A comparison of dinosaur skeletons with those of living mammals suggests that the ancient reptiles were tens of tons lighter than previously believed.
Dinosaurs have shed some extra pounds just in time for beach season, with a new analysis suggesting the mighty sauropod previously known as Brachiosaurus weighed tens of tons less than earlier estimates.
Artists' renderings of dinosaurs have long been plagued by discrepancies, with some depictions larger and heftier than others.
"The whole point is we were trying to get around the guesswork" of artistic reconstructions, study researcher Bill Sellers, of the University of Manchester in the United Kingdom, told LiveScience. The researchers found that among the artists, "the ones reconstructing their dinosaurs as quite skinny are more right."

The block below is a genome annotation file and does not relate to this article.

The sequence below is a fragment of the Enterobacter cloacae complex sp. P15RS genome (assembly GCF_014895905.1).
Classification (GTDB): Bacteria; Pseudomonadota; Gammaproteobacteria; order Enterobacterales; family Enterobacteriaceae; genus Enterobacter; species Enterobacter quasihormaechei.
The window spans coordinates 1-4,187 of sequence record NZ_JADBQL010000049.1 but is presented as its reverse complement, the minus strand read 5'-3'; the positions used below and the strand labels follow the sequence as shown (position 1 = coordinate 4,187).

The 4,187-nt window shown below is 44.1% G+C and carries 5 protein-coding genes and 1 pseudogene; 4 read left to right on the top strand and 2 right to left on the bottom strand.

To come up with their skinny dinosaur suggestion, the researchers analyzed the skeletons of living species and compared the skeletal sizes with those animals' actual weight. Using 3D images made by laser scans of full sets of bones from 14 large mammals, including a polar bear, giraffe and elephant, the researchers calculated the "minimum wrapping volume" needed to cover a skeleton with flesh.
"All we can do when we are looking at these long-dead fossil animals is rely on what we can find out from living animals," Sellers explained. They chose these large mammals instead of the dinosaur's closest relative, the crocodile, as comparison points because they are land-adapted. (Crocodiles are adapted to living in the water, where body mass is less of an obstacle.)